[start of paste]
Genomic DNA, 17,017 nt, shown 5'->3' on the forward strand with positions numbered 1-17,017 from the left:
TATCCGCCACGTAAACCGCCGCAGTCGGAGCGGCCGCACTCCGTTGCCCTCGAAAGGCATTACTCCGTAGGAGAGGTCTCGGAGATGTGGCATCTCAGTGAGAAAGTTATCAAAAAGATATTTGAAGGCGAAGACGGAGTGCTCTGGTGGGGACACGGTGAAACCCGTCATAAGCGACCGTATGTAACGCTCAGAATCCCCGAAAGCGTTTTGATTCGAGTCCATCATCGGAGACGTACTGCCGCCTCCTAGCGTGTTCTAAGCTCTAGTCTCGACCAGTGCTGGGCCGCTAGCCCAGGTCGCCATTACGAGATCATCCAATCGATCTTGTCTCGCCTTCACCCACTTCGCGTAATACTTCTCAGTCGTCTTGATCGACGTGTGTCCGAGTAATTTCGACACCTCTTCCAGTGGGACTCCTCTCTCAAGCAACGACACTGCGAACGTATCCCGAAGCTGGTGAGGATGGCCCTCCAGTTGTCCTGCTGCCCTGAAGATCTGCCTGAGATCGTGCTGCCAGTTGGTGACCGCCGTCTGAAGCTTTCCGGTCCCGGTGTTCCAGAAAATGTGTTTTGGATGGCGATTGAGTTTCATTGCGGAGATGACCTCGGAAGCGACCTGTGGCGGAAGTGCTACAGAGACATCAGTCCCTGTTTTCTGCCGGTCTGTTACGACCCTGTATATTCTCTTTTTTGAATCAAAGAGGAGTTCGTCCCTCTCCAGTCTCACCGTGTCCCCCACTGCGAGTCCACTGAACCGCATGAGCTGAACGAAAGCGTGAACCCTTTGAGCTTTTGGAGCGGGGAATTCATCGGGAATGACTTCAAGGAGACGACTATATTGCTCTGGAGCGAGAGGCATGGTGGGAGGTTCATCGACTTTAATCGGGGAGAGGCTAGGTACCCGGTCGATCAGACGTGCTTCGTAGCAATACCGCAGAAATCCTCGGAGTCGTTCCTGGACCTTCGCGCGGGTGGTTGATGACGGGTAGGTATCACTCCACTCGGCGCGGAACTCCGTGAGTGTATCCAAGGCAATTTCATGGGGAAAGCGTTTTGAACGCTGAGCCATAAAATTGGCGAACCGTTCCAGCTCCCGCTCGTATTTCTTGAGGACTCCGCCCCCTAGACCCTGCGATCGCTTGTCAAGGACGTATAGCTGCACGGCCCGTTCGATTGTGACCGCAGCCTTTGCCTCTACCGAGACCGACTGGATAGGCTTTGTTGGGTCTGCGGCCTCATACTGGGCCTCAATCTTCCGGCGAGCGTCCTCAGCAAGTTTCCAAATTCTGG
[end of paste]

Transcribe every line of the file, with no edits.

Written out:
Genomic DNA, 17,017 nt, shown 5'->3' on the forward strand with positions numbered 1-17,017 from the left:
TATCCGCCACGTAAACCGCCGCAGTCGGAGCGGCCGCACTCCGTTGCCCTCGAAAGGCATTACTCCGTAGGAGAGGTCTCGGAGATGTGGCATCTCAGTGAGAAAGTTATCAAAAAGATATTTGAAGGCGAAGACGGAGTGCTCTGGTGGGGACACGGTGAAACCCGTCATAAGCGACCGTATGTAACGCTCAGAATCCCCGAAAGCGTTTTGATTCGAGTCCATCATCGGAGACGTACTGCCGCCTCCTAGCGTGTTCTAAGCTCTAGTCTCGACCAGTGCTGGGCCGCTAGCCCAGGTCGCCATTACGAGATCATCCAATCGATCTTGTCTCGCCTTCACCCACTTCGCGTAATACTTCTCAGTCGTCTTGATCGACGTGTGTCCGAGTAATTTCGACACCTCTTCCAGTGGGACTCCTCTCTCAAGCAACGACACTGCGAACGTATCCCGAAGCTGGTGAGGATGGCCCTCCAGTTGTCCTGCTGCCCTGAAGATCTGCCTGAGATCGTGCTGCCAGTTGGTGACCGCCGTCTGAAGCTTTCCGGTCCCGGTGTTCCAGAAAATGTGTTTTGGATGGCGATTGAGTTTCATTGCGGAGATGACCTCGGAAGCGACCTGTGGCGGAAGTGCTACAGAGACATCAGTCCCTGTTTTCTGCCGGTCTGTTACGACCCTGTATATTCTCTTTTTTGAATCAAAGAGGAGTTCGTCCCTCTCCAGTCTCACCGTGTCCCCCACTGCGAGTCCACTGAACCGCATGAGCTGAACGAAAGCGTGAACCCTTTGAGCTTTTGGAGCGGGGAATTCATCGGGAATGACTTCAAGGAGACGACTATATTGCTCTGGAGCGAGAGGCATGGTGGGAGGTTCATCGACTTTAATCGGGGAGAGGCTAGGTACCCGGTCGATCAGACGTGCTTCGTAGCAATACCGCAGAAATCCTCGGAGTCGTTCCTGGACCTTCGCGCGGGTGGTTGATGACGGGTAGGTATCACTCCACTCGGCGCGGAACTCCGTGAGTGTATCCAAGGCAATTTCATGGGGAAAGCGTTTTGAACGCTGAGCCATAAAATTGGCGAACCGTTCCAGCTCCCGCTCGTATTTCTTGAGGACTCCGCCCCCTAGACCCTGCGATCGCTTGTCAAGGACGTATAGCTGCACGGCCCGTTCGATTGTGACCGCAGCCTTTGCCTCTACCGAGACCGACTGGATAGGCTTTGTTGGGTCTGCGGCCTCATACTGGGCCTCAATCTTCCGGCGAGCGTCCTCAGCAAGTTTCCAAATTCTGG